1.6.12 Weekly Recap

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Gold prices started the week trading higher amid New Year optimism in global markets. It was a volatile week for the precious metal yet prices were still above $1,600 per ounce as the week came to a close.  Analysts remain optimistic over Gold’s performance in the coming year, with many expecting demand for the precious metal to see a boost in response to any quantitative easing by the Federal Reserve and/or European Central Bank. Analysts from Merrill Lynch said this week that they “believe the high cost structure of the global Gold sector should provide support” to the price of the metal.  They expect the price of Gold to average $1,850 an ounce in the coming year.  Even Dennis Gartman of the Gartman Letter changed his view on Gold, becoming “officially bullish” again. He wrote, “The bear run that began in August has now officially ended.”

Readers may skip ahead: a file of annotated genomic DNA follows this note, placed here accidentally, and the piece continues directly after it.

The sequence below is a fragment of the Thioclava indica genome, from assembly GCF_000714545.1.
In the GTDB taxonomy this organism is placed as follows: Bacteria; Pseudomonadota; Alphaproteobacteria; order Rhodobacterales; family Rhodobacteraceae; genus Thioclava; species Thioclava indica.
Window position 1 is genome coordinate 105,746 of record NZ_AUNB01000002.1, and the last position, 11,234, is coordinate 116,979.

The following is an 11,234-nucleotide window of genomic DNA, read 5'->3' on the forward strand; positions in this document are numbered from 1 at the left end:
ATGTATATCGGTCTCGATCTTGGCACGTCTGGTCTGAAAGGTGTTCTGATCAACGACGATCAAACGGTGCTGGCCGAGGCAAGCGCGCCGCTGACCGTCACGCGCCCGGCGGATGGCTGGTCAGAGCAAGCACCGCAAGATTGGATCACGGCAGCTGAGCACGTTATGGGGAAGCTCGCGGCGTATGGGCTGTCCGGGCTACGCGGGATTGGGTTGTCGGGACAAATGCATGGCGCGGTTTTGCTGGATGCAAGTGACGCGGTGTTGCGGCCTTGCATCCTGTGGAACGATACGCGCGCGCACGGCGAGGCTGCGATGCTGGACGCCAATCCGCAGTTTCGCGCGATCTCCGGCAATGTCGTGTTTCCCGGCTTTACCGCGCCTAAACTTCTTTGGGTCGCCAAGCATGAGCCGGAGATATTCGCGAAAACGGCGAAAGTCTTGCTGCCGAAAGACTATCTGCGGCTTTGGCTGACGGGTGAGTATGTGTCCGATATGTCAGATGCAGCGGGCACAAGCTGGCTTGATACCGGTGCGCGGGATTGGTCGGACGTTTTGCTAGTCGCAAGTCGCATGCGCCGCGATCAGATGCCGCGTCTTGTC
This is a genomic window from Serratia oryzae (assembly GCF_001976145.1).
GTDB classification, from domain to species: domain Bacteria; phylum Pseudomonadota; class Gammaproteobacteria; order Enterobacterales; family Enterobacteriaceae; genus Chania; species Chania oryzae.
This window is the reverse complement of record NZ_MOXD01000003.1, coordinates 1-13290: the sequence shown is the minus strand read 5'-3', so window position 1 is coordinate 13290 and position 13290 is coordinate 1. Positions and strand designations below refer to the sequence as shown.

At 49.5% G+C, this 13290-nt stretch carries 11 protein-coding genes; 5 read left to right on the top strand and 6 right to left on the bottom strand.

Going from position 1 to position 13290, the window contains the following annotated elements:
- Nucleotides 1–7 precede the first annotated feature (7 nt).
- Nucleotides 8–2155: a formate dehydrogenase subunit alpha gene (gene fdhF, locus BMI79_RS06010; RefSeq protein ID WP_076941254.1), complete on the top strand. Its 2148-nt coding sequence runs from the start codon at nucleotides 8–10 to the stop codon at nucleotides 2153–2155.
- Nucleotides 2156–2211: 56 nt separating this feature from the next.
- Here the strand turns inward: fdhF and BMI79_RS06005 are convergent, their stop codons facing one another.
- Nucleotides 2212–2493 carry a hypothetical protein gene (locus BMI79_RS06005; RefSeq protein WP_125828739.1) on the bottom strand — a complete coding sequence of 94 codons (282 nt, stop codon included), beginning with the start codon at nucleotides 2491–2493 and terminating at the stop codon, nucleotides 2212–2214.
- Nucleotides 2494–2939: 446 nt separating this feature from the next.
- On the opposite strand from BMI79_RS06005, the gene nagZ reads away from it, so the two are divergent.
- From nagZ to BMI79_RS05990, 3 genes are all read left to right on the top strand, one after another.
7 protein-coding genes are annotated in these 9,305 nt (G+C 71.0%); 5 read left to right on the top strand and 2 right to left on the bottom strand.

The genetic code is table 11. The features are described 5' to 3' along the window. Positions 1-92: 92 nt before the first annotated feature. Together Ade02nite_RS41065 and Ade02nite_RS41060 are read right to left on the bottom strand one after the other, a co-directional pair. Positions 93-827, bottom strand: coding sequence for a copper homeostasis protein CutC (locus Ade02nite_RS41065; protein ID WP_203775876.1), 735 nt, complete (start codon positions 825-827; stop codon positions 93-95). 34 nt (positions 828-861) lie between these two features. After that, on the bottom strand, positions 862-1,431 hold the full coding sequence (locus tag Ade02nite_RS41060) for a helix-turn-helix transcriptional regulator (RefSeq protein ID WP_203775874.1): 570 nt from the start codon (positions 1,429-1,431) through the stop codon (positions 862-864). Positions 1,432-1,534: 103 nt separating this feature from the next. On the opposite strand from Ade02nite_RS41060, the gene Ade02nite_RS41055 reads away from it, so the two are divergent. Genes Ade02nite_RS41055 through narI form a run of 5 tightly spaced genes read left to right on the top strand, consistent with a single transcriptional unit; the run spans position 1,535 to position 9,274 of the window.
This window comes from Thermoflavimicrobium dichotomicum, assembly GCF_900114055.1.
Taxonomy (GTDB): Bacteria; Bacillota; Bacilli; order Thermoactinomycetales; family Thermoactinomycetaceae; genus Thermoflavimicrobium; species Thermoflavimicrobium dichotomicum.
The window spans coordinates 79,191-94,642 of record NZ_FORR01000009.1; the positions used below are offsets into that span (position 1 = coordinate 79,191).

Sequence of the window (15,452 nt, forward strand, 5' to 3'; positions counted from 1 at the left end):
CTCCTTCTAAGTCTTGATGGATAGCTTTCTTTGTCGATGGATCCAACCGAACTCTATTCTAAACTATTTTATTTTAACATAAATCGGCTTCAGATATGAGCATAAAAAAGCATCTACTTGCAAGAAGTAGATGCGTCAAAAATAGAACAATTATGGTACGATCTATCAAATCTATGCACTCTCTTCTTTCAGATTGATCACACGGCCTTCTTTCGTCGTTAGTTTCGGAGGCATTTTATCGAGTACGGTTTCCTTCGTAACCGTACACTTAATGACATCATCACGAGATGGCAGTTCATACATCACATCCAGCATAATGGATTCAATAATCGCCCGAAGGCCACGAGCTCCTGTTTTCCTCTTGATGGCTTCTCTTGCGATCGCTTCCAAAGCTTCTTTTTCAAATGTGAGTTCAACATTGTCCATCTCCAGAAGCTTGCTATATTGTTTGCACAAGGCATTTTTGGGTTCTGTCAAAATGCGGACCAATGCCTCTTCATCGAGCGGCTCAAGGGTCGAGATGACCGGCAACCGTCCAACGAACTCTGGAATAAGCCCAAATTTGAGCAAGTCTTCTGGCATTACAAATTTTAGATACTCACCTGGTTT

Geopolitical tension strengthens Gold’s appeal as a safe-haven asset. This was apparent during the past 13 months, with the start of the Arab Spring that spread to Tunisia, Egypt, Libya, Bahrain, Yemen, and others. Now, there are many other situations at play. The ongoing conflict with Iran over the Strait of Hormuz, combined the news that Iran produced its first nuclear rod this week, brought about some safe haven buying of Gold. As the U.S. continued to hit Iran with sanctions, the Middle-East country threatened the United States Navy with military action if a departing U.S. aircraft carrier returns.  Iranian army chief Salehi said, “I advise, recommend, and warn [the U.S.] over the return of this carrier to the Persian Gulf because we are not in the habit of warning more than once.” Meanwhile, the financial sanctions imposed by the United States and the European Union (EU) started to affect Iran negatively by cutting off the ability of Iran to collect payment for oil exports. The European Union came to a preliminary agreement with the U.S. to ban imports of Iranian oil. However, many countries in the EU are dependent on the oil imports. Paul Stevens, economist and emeritus professor at Dundee University in Scotland told CNBC, “”Greece’s economy is already mired in deep recession and could feasibly collapse entirely if the sanctions were imposed. But the impact that would have on countries like Italy and Greece would be enormous, and the Greeks are not going to slit their own throats for the sake of an EU sanction when Iran is the only country willing to offer them oil on favorable terms. It would utterly destroy the Greek economy.”